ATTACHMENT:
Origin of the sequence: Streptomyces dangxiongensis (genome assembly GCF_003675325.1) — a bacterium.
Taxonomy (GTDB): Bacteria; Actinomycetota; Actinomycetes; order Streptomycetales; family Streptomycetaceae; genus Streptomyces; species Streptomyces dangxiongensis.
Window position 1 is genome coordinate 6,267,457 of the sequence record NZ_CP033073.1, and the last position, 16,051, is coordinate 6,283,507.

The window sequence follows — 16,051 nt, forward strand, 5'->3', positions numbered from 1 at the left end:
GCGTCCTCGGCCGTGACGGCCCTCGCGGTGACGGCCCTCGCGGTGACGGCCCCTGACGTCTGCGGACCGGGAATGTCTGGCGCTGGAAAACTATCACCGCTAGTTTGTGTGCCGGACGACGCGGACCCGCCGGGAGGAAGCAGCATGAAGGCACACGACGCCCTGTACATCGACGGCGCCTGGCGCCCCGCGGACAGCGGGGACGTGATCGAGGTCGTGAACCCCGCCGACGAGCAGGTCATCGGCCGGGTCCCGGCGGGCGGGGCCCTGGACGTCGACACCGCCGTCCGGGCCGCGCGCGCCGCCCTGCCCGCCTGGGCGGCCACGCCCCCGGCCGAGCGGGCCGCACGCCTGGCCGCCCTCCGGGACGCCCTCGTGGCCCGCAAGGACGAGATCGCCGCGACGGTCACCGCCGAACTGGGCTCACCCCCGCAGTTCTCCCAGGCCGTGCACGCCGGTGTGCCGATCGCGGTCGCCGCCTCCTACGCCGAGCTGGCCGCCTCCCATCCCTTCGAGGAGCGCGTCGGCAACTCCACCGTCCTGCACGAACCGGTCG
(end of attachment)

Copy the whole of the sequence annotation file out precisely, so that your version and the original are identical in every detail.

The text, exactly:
Origin of the sequence: Streptomyces dangxiongensis (genome assembly GCF_003675325.1) — a bacterium.
Taxonomy (GTDB): Bacteria; Actinomycetota; Actinomycetes; order Streptomycetales; family Streptomycetaceae; genus Streptomyces; species Streptomyces dangxiongensis.
Window position 1 is genome coordinate 6,267,457 of the sequence record NZ_CP033073.1, and the last position, 16,051, is coordinate 6,283,507.

The window sequence follows — 16,051 nt, forward strand, 5'->3', positions numbered from 1 at the left end:
GCGTCCTCGGCCGTGACGGCCCTCGCGGTGACGGCCCTCGCGGTGACGGCCCCTGACGTCTGCGGACCGGGAATGTCTGGCGCTGGAAAACTATCACCGCTAGTTTGTGTGCCGGACGACGCGGACCCGCCGGGAGGAAGCAGCATGAAGGCACACGACGCCCTGTACATCGACGGCGCCTGGCGCCCCGCGGACAGCGGGGACGTGATCGAGGTCGTGAACCCCGCCGACGAGCAGGTCATCGGCCGGGTCCCGGCGGGCGGGGCCCTGGACGTCGACACCGCCGTCCGGGCCGCGCGCGCCGCCCTGCCCGCCTGGGCGGCCACGCCCCCGGCCGAGCGGGCCGCACGCCTGGCCGCCCTCCGGGACGCCCTCGTGGCCCGCAAGGACGAGATCGCCGCGACGGTCACCGCCGAACTGGGCTCACCCCCGCAGTTCTCCCAGGCCGTGCACGCCGGTGTGCCGATCGCGGTCGCCGCCTCCTACGCCGAGCTGGCCGCCTCCCATCCCTTCGAGGAGCGCGTCGGCAACTCCACCGTCCTGCACGAACCGGTCG